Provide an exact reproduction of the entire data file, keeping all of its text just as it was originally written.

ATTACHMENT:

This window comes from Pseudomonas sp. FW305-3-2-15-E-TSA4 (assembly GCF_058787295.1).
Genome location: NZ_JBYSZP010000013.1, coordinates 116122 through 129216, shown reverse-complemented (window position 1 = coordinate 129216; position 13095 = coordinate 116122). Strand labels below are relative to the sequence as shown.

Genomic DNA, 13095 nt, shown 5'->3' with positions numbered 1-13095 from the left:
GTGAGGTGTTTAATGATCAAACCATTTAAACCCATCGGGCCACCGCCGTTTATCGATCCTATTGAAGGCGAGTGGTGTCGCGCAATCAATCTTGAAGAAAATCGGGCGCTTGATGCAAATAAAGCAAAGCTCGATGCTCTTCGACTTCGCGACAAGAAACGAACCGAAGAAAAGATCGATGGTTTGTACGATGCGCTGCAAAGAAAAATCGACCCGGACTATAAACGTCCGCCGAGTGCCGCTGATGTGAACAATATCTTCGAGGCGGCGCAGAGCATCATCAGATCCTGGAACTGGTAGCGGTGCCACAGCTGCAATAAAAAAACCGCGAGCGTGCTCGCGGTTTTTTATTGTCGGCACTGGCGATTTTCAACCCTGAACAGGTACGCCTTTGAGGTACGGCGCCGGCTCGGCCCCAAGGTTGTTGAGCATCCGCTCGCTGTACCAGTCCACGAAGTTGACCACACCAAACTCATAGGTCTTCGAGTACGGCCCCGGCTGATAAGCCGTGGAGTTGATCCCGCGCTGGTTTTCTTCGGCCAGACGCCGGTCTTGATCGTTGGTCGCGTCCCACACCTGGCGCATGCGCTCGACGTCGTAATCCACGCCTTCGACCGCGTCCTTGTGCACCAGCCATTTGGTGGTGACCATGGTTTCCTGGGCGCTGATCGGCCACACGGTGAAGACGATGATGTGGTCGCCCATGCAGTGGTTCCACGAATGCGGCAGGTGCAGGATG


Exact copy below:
This window comes from Pseudomonas sp. FW305-3-2-15-E-TSA4 (assembly GCF_058787295.1).
Genome location: NZ_JBYSZP010000013.1, coordinates 116122 through 129216, shown reverse-complemented (window position 1 = coordinate 129216; position 13095 = coordinate 116122). Strand labels below are relative to the sequence as shown.

Genomic DNA, 13095 nt, shown 5'->3' with positions numbered 1-13095 from the left:
GTGAGGTGTTTAATGATCAAACCATTTAAACCCATCGGGCCACCGCCGTTTATCGATCCTATTGAAGGCGAGTGGTGTCGCGCAATCAATCTTGAAGAAAATCGGGCGCTTGATGCAAATAAAGCAAAGCTCGATGCTCTTCGACTTCGCGACAAGAAACGAACCGAAGAAAAGATCGATGGTTTGTACGATGCGCTGCAAAGAAAAATCGACCCGGACTATAAACGTCCGCCGAGTGCCGCTGATGTGAACAATATCTTCGAGGCGGCGCAGAGCATCATCAGATCCTGGAACTGGTAGCGGTGCCACAGCTGCAATAAAAAAACCGCGAGCGTGCTCGCGGTTTTTTATTGTCGGCACTGGCGATTTTCAACCCTGAACAGGTACGCCTTTGAGGTACGGCGCCGGCTCGGCCCCAAGGTTGTTGAGCATCCGCTCGCTGTACCAGTCCACGAAGTTGACCACACCAAACTCATAGGTCTTCGAGTACGGCCCCGGCTGATAAGCCGTGGAGTTGATCCCGCGCTGGTTTTCTTCGGCCAGACGCCGGTCTTGATCGTTGGTCGCGTCCCACACCTGGCGCATGCGCTCGACGTCGTAATCCACGCCTTCGACCGCGTCCTTGTGCACCAGCCATTTGGTGGTGACCATGGTTTCCTGGGCGCTGATCGGCCACACGGTGAAGACGATGATGTGGTCGCCCATGCAGTGGTTCCACGAATGCGGCAGGTGCAGGATG